3 Alternative Search Engines Sourcers and Recruiters Should Use by @TheJobGirl

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Nov 6, 2015
This article is part of a series called Editor's Pick.

Have you ever really thought about how a search engine works? Many people don’t realize that when running a search on any site like Google, the results returned are not live or new, but actually stored, archived information that has been pulled from different websites. With millions and millions of pages currently on the World Wide Web and loads more being added daily, no two search engines will show the exact same results in the same period of time. Of course, you will see some of the same results when searching commonly used sites like Google and Bing, but each search engine contains hundreds and hundreds of unique pages, and in order to access even 60% of what is on the Web, sourcers should attempt to get used to using multiple search engines and not just sticking to Google when using different search techniques.

Here are three less used search engines that can help provide you more results:

  1. Exalead: is growing in popularity but is still not used as much as it should be. Exalead lets you search for web results, images, videos, and Wikipedia article and uses the standard Boolean operators and field search commands. It also has a desktop search feature and a bookmarking option directly from the results page. Exalead is typically the best site to use when doing flipsearches (looking for hyperlinks on a page).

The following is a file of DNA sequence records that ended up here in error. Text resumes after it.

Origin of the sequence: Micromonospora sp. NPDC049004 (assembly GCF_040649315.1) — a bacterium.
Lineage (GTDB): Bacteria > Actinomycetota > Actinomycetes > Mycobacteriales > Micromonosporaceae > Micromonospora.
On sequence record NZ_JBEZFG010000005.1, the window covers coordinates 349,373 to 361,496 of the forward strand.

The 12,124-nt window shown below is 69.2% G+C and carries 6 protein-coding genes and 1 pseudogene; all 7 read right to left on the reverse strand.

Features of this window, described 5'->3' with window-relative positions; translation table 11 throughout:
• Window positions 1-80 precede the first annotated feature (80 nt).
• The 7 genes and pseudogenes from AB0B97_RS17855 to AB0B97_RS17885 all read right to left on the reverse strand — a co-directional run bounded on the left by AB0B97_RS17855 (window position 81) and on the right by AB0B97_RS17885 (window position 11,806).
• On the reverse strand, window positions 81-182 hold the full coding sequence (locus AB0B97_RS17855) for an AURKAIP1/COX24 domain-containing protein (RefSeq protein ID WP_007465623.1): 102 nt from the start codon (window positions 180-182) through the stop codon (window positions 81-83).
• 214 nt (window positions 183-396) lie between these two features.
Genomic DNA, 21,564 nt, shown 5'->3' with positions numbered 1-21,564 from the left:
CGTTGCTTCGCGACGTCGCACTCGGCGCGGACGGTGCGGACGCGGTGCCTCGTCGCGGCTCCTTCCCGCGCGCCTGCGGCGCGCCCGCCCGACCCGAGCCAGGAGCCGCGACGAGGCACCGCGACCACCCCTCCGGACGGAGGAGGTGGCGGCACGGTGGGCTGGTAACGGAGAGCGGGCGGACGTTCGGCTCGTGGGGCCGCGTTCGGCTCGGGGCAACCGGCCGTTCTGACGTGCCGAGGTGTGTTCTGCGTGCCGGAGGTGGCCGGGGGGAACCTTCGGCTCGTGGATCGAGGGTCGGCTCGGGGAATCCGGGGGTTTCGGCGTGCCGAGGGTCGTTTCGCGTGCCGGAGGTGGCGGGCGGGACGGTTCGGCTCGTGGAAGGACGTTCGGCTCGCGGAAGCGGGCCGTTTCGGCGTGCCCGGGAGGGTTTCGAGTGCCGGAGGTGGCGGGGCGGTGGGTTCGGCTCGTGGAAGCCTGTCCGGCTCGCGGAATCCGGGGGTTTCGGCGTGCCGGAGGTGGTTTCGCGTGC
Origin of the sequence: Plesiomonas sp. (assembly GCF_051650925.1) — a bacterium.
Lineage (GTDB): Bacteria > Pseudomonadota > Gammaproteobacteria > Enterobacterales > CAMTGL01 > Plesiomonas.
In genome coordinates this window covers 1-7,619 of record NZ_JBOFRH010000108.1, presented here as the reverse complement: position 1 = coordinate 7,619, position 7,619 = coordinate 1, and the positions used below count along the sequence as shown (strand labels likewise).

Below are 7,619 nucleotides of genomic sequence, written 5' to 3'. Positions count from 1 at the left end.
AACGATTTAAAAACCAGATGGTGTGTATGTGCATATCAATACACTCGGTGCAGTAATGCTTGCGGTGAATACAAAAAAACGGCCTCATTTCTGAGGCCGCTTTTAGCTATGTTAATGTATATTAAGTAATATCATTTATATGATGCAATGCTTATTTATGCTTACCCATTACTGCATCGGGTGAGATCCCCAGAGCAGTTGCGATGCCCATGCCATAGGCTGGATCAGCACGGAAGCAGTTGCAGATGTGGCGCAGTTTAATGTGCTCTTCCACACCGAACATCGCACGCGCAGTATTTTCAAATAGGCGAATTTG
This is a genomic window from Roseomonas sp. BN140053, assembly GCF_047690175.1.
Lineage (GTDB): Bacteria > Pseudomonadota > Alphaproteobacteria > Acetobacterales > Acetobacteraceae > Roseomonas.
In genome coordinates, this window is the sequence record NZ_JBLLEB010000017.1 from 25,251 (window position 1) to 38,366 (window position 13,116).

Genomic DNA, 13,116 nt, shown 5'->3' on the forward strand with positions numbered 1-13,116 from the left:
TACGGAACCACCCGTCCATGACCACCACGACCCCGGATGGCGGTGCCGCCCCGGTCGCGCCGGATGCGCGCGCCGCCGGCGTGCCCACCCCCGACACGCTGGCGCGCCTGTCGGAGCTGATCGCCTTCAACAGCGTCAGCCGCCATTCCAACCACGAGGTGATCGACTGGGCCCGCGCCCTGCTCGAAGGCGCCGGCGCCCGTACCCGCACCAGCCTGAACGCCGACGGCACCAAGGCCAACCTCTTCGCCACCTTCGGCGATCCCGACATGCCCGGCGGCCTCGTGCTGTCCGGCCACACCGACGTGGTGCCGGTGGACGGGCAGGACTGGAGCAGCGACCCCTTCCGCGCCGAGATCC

1. DuckDuckGo: Per their website, “gives you great results without tracking you.” The site emphasizes protecting user privacy and doesn’t focus on providing you personalized results because they claim they don’t track your IP. It uses typical Boolean operators and even has its own syntax, !Bang, that lets you search another site directly.
  1. MillionShort: allows searchers to filter out the top million websites (or the first 100k, 10k, etc.) on the web, thus providing a unique set of results. If you are feeling stuck or looking to generate new ideas, MillionShort is a good place to start.

It can be challenging to break from the routine of typing into your search bar whenever you start sourcing, but I strongly encourage you to give it a try.

What not-so-ordinary search engine is your favorite to use? Comment below!

This article is part of a series called Editor's Pick.
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